One night, we crossed over to the middle track of three going through Aberdeen, Maryland.  They ususally left us on the most eastern track up to Perryville.  As we're cruising through Aberdeen, a headlight from an Amtrak train appears around a curve to the north.  Minutes later, a second headlight appears around the same curve.  Nervous glances in the cab.  This was not what typically happened.  The first train closes the gap rapidly and is definitely on the track to the west of us, but the other one?  Could all three tracks be signalled for southbound operation?   Yes, and it became apparent a few seconds later -  blam - whoosh - whoosh - whoosh - whoosh - whoosh - whoosh - whoosh - zinggggg!

For the Enola to Baltimore trip, we would take Amtrak to Harrisburg in late afternoon and get to Enola about 5:00 PM.  The crew was usually on duty about that time and we'd depart at 7:00, cruise on down the Port Road and get to Perryville about 9:00 PM - only to sit until the curfew at 11:00 PM.  We'd get the signal, swing onto the bridge over the Susquehanna and be to Baltimore by 1:00 AM or so.  From there, we could catch a late night Amtrak train about 4:00 AM and be back in Phila by 6:00.  Then home, then bed.

One night, we had an older engineer who was really quite skilled and nice to ride with to boot.  The locomotive not only had the new cab signal beeper replacing the whistle, but had and alerter as well, which would also beep.  He started to nod off at one point during the trip, and a minute later, the alertor started sounding.  He woke up with a start  and was slapping the alerter reset and stomping on the cab signal pedal - each many times with great gusto until the beeping stopped.  I guess these things worked!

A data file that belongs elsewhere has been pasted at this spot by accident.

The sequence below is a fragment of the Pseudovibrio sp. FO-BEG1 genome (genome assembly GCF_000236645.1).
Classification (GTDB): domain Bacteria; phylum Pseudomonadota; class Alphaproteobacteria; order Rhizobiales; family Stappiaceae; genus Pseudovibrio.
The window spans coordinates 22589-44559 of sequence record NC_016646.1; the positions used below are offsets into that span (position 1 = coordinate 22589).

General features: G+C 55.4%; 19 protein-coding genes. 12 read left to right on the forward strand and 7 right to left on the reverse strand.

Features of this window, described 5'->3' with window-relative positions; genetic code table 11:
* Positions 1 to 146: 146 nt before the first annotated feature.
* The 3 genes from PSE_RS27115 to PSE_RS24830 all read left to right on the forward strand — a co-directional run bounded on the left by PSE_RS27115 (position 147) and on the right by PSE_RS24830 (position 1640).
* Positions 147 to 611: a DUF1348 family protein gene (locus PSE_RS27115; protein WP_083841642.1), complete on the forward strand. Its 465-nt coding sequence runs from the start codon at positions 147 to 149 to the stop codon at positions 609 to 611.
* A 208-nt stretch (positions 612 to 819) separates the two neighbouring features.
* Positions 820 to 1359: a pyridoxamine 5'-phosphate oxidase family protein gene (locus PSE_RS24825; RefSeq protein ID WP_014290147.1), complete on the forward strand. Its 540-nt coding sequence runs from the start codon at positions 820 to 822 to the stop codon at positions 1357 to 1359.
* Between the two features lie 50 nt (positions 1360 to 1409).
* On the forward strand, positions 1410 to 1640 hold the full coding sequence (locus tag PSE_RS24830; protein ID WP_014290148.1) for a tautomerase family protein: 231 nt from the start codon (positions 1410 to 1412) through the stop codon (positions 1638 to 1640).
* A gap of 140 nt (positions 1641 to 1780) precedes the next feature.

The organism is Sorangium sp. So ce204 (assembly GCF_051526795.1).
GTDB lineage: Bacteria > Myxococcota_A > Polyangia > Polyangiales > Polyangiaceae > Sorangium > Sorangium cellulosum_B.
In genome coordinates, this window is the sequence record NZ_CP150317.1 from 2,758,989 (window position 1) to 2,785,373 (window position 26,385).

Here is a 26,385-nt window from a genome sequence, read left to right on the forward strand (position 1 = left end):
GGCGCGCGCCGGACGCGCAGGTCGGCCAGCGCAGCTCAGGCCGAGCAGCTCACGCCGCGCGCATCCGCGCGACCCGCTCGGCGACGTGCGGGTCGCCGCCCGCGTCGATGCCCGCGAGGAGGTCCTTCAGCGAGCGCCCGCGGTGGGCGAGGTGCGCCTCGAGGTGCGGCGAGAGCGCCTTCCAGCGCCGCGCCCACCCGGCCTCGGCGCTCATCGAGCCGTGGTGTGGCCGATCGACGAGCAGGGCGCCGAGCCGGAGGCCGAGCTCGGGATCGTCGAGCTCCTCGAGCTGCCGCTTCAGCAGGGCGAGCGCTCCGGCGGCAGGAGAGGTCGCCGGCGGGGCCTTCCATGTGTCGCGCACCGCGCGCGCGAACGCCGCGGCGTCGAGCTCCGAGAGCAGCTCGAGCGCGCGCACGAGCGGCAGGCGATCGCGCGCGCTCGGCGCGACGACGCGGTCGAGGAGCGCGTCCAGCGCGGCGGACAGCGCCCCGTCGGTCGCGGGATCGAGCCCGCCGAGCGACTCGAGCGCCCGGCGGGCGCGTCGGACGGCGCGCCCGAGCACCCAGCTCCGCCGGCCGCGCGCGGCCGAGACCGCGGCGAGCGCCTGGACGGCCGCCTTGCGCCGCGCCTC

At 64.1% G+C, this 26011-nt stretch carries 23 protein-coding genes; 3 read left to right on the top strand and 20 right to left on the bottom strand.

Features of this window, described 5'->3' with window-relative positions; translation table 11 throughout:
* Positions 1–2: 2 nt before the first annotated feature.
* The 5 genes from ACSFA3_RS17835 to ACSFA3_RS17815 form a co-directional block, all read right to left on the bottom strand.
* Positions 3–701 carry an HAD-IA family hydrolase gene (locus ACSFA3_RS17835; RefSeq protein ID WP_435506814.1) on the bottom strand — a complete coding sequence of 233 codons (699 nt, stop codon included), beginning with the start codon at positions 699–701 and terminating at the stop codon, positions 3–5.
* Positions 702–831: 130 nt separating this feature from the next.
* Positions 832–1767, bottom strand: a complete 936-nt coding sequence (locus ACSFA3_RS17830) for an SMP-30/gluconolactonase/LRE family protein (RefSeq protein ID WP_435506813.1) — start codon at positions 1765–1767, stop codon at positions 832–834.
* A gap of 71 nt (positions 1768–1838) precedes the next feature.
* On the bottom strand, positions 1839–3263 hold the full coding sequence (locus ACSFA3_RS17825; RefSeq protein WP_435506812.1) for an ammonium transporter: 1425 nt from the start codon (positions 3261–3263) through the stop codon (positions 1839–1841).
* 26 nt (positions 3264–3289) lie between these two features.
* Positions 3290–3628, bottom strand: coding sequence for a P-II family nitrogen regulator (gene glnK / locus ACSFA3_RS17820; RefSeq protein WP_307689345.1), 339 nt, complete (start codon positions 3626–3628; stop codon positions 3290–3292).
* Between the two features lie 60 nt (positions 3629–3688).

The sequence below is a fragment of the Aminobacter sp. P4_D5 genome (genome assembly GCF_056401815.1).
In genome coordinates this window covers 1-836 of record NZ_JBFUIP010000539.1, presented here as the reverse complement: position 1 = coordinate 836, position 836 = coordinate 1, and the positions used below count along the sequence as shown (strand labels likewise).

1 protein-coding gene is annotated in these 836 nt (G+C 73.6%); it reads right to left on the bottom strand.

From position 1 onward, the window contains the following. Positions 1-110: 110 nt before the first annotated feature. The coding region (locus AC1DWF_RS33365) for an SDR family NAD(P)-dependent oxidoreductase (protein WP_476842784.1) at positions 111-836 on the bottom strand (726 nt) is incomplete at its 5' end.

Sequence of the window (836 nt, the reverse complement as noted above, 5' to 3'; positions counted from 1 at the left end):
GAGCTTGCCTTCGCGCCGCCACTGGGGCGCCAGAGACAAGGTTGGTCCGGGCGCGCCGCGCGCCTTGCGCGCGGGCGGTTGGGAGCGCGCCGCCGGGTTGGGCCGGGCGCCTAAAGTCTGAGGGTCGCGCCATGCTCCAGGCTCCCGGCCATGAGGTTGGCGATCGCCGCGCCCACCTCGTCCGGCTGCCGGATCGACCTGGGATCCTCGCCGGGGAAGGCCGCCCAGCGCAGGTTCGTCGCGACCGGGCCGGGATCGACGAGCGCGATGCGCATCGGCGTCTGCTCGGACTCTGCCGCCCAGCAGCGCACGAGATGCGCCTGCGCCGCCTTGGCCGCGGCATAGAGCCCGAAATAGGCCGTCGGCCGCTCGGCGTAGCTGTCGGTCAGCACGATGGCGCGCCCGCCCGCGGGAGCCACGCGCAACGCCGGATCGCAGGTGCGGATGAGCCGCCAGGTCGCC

Another trip, I rode with an engineer who: 1) had just "bumped back" into freight service after a couple years with Amtrak and 2) had spent all day in divorce court.  That he hadn't run a freight train in a couple years meant he's never run with LSL.  That he was in divorce court all day, he struggled to stay alert.  This made it doubly tough to remember the railroad and how to handle a freight train over it.  At one point, we were pulling over a crest into the next swale when he slapped the throttle shut.  The his eyes got big!  He sat straight up and started notching back out rapidly, a notch at a time.  He was about to notch 6 when the slack ran in.  WHAM!  He later told me he used to just let the train run up to 60 mph or more through the swale and the coast back down to track speed.   No harm. No foul.  Not anymore...

The Port Road was intereting.  Right along the river.  Lots of curves. Tunnels, too.  The speed was 40 mph, but there were lots of 30 adn 35 mph curves.  Most engineer just ran a steady 30 mph and didn't bother trying to make time just to have to sit and wait at Perryville.   However, one engineer was a cut above the rest.  He ran the train right on the limit, speeding up and slowing down exactly in accordance with the timetable....and he did it effortlessly!

All along the way on these trips, I heard stories of what was where - or what used to be where along the line.  Most of these stories involved women who were visible from the tracks in various states of dress...